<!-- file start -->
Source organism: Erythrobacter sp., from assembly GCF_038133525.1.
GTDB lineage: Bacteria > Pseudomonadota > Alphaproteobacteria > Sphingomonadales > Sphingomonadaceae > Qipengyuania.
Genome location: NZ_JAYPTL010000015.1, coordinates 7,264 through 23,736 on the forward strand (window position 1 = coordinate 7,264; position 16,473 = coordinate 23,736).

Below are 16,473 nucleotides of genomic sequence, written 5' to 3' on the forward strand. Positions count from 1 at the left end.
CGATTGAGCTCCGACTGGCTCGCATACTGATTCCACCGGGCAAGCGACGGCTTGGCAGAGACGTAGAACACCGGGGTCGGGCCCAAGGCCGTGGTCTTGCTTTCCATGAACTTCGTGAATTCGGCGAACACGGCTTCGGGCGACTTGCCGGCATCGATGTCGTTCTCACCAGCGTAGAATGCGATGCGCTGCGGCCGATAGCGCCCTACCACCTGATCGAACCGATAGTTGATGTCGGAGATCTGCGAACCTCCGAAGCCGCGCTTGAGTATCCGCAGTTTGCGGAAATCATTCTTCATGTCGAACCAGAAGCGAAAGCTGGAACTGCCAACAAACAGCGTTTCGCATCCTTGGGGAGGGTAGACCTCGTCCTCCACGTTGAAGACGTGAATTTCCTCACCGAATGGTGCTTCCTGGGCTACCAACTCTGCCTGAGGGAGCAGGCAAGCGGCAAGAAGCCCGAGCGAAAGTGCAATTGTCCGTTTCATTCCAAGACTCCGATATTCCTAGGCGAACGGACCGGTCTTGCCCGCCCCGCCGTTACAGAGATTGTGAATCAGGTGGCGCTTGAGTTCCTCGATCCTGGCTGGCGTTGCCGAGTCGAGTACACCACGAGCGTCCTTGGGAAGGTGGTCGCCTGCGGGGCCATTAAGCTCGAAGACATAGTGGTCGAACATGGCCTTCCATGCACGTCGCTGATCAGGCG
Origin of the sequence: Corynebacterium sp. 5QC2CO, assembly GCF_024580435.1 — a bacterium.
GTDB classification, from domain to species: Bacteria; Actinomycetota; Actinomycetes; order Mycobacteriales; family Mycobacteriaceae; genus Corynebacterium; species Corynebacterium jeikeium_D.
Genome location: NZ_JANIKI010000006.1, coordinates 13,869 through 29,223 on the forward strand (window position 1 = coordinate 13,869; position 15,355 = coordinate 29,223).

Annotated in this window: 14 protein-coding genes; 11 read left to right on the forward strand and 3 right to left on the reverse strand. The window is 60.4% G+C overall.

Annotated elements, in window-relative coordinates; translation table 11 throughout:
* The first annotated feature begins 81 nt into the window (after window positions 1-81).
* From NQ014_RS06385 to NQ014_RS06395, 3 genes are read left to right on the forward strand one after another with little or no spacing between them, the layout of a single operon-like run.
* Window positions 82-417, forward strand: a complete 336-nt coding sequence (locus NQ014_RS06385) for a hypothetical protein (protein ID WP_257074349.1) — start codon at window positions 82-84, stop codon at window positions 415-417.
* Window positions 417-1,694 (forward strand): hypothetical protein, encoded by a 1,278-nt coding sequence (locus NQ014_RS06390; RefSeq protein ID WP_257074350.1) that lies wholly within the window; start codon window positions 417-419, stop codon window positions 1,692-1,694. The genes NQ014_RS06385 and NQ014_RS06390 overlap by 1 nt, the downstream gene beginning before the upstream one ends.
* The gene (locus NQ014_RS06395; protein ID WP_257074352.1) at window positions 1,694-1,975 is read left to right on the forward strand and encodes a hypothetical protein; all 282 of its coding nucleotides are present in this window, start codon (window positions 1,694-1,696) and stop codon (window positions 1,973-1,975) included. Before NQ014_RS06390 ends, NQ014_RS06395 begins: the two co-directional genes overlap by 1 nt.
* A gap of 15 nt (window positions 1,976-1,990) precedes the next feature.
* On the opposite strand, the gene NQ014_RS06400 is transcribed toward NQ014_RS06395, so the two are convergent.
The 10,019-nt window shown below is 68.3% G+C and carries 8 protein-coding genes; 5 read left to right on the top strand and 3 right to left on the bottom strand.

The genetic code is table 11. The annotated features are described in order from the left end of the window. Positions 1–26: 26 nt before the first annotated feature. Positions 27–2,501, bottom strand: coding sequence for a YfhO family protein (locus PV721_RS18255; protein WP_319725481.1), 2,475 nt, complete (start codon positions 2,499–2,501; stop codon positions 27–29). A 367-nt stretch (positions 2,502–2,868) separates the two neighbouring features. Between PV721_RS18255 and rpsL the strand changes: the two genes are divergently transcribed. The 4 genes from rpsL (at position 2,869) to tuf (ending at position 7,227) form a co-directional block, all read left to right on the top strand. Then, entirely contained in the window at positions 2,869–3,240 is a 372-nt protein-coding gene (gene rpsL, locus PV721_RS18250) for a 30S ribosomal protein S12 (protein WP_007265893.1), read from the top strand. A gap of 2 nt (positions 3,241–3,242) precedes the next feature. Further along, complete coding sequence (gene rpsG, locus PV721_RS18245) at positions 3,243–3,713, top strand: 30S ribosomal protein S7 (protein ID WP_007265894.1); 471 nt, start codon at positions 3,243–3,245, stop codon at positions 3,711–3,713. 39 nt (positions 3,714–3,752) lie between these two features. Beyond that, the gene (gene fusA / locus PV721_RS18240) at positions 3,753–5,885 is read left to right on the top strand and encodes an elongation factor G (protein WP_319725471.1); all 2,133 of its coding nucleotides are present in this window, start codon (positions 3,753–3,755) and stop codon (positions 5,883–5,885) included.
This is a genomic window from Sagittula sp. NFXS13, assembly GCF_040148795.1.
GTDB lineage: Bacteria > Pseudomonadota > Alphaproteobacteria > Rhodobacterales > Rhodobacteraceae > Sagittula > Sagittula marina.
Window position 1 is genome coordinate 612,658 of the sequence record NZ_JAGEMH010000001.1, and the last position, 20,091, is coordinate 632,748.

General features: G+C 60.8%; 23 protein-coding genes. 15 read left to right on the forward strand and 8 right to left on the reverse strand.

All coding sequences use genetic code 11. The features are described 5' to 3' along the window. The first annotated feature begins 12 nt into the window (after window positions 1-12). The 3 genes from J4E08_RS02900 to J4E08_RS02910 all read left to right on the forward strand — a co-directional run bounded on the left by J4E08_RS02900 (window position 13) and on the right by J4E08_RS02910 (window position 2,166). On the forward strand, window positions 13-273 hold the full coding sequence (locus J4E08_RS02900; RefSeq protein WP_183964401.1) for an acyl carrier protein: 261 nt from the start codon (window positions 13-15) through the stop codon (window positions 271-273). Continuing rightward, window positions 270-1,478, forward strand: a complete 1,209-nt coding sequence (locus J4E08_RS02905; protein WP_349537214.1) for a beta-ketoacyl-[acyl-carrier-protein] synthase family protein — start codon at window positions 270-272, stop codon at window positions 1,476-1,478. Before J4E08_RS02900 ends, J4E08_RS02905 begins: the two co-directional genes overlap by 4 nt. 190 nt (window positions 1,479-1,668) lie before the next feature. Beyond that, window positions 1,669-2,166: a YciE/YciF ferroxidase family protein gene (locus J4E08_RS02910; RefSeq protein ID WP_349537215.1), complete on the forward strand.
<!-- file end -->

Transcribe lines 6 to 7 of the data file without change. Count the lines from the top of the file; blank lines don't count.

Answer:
Origin of the sequence: Corynebacterium sp. 5QC2CO, assembly GCF_024580435.1 — a bacterium.
GTDB classification, from domain to species: Bacteria; Actinomycetota; Actinomycetes; order Mycobacteriales; family Mycobacteriaceae; genus Corynebacterium; species Corynebacterium jeikeium_D.